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Itching to snitch
March 27, 2013 6:53 AM   Subscribe

The latest Dwayne Johnson vehicle, Snitch, has used an activist approach for its marketing campaign in a bid to expose the human damage caused by police activity in the War on Drugs. Meanwhile, the BBC notes that some law enforcement agencies in the US use informants in as many as 90% of their drug cases, with little oversight or consistency. Snitching is now an end in itself: at least 48,895 federal convicts — one of every eight — had their prison sentences reduced in exchange for informing, with much higher rates in certain states. Since the murder of informant Rachel Hoffman in 2008, there has been a growing focus on reforming the business of snitching, what the ACLU calls the "unnecessary evil." posted by MuffinMan (29 comments total) 12 users marked this as a favorite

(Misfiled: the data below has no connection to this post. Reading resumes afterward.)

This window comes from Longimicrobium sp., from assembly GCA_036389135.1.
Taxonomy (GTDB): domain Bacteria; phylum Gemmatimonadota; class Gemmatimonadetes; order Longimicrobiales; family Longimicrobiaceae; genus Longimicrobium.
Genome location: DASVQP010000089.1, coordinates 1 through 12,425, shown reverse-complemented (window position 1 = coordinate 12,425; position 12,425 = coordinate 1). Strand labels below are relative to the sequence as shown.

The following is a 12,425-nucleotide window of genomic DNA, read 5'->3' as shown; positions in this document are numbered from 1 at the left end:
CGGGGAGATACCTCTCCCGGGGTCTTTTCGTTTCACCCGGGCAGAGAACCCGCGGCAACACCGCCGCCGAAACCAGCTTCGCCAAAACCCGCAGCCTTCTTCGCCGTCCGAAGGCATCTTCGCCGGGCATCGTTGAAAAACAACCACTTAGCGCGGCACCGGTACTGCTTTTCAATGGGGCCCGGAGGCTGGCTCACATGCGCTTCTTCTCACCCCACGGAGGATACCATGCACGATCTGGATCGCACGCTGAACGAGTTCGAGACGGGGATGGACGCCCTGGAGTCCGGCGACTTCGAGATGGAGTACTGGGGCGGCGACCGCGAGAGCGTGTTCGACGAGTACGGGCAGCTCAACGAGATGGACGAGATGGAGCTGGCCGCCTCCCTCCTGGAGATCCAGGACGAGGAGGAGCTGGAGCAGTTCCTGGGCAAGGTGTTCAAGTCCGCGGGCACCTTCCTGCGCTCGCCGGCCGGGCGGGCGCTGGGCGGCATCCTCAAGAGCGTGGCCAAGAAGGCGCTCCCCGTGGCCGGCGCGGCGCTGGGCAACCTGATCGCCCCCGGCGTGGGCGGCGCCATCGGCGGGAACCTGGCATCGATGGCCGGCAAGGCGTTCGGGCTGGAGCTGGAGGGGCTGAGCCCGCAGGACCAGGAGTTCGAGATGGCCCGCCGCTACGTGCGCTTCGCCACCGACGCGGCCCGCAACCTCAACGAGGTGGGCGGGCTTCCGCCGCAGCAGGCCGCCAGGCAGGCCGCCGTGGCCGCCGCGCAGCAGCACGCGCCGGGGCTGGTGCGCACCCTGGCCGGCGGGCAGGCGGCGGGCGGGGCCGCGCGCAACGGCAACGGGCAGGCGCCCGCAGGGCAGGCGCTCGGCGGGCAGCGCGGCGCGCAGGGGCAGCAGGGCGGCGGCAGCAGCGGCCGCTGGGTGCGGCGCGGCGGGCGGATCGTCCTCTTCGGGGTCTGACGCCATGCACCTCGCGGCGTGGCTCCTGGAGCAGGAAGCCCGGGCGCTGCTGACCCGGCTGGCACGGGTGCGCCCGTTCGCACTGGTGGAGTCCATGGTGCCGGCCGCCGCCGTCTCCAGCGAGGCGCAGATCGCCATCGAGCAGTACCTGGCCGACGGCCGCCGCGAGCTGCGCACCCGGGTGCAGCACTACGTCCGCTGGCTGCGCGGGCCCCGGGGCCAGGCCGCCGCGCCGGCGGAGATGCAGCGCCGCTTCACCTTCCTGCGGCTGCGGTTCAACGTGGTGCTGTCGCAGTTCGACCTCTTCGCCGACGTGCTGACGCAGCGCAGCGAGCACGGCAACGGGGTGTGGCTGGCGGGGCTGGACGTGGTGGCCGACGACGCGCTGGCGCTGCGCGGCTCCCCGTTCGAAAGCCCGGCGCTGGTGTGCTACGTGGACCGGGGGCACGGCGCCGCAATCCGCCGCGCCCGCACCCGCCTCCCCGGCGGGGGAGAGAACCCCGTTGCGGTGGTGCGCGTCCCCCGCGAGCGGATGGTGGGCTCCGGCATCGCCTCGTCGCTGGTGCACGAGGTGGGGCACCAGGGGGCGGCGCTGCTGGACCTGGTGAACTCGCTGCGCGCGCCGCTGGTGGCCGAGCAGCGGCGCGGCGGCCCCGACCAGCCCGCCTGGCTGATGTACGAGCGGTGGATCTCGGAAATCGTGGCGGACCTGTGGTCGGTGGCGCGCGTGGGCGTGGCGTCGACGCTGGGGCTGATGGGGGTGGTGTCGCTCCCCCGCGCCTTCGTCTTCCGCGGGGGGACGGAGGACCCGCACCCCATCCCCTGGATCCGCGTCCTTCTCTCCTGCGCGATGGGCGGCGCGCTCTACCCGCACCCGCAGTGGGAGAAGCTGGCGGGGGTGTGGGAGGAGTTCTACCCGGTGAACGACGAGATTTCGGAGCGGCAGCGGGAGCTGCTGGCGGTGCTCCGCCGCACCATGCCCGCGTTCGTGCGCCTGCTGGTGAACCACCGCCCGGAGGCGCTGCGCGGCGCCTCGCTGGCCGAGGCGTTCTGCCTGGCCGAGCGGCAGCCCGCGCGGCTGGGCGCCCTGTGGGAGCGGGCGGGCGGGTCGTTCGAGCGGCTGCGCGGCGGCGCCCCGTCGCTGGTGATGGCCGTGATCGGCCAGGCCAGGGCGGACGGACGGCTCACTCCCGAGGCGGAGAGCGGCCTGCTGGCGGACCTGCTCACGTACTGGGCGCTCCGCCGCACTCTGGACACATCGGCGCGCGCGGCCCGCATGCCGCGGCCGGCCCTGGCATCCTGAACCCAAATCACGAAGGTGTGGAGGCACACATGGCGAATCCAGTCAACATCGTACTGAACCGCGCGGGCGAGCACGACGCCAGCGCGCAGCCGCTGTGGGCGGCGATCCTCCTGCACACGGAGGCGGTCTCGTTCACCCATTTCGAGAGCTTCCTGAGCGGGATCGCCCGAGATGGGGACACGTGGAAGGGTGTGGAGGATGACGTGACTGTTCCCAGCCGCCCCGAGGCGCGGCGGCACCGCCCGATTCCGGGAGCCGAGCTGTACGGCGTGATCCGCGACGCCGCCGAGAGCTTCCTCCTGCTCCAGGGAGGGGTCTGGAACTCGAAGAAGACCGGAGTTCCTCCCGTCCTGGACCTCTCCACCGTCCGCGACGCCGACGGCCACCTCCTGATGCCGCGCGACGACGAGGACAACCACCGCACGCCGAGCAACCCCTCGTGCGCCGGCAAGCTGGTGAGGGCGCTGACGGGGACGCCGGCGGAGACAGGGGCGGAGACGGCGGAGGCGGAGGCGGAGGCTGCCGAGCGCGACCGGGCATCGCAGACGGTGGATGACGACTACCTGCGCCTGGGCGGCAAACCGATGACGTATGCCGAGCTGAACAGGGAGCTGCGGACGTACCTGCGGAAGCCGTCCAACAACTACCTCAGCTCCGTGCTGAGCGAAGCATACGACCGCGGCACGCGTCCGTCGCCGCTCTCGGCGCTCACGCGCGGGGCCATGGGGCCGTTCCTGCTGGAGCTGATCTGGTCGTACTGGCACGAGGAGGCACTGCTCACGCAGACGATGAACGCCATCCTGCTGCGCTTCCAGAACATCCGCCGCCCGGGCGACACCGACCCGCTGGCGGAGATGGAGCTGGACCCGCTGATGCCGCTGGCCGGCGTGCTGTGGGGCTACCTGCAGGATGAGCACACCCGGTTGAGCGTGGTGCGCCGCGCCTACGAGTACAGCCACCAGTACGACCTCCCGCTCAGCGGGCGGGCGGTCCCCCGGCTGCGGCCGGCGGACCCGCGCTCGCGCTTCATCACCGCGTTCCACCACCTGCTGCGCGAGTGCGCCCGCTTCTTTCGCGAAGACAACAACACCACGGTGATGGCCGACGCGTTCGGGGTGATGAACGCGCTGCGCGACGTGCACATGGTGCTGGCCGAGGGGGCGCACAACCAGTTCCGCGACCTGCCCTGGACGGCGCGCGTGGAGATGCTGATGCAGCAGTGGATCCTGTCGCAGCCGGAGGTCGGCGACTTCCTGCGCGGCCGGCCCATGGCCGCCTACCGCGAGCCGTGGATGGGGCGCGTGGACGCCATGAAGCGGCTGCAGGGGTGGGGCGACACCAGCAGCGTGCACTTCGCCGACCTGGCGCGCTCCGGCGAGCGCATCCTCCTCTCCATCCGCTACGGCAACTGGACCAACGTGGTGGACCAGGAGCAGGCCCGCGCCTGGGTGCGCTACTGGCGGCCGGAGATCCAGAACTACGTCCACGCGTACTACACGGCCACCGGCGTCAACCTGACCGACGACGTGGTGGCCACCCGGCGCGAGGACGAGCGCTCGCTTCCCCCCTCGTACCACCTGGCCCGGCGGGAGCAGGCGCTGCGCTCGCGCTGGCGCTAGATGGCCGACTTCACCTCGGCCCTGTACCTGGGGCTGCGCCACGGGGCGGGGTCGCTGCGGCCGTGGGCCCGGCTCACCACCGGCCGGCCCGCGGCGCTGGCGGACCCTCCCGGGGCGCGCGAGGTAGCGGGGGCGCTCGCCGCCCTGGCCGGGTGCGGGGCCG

The New Yorker article on Rachel Hoffman and others was an incredible eye-opening read. I had no idea that so much police work was being done in this way.
posted by armacy at 7:11 AM on March 27, 2013 [2 favorites]


You want a court system where the police have to produce actual evidence to convict you of a crime? This is what results. If you want one where they don't, by all means, go ahead.

Also blaming the police for a murder committed by a criminal is wrong.
posted by Ironmouth at 7:18 AM on March 27, 2013 [1 favorite]


One man's snitch is another man's whistleblower.
posted by Ideefixe at 7:20 AM on March 27, 2013 [2 favorites]


Also blaming the police for a murder committed by a criminal is wrong.

I dunno, strong-arming an utterly unprepared person into participating in a hazardous activity and then screwing up that activity so badly that the person gets killed? It seems to me like there is plenty of blame to be had.
posted by GenjiandProust at 7:21 AM on March 27, 2013 [27 favorites]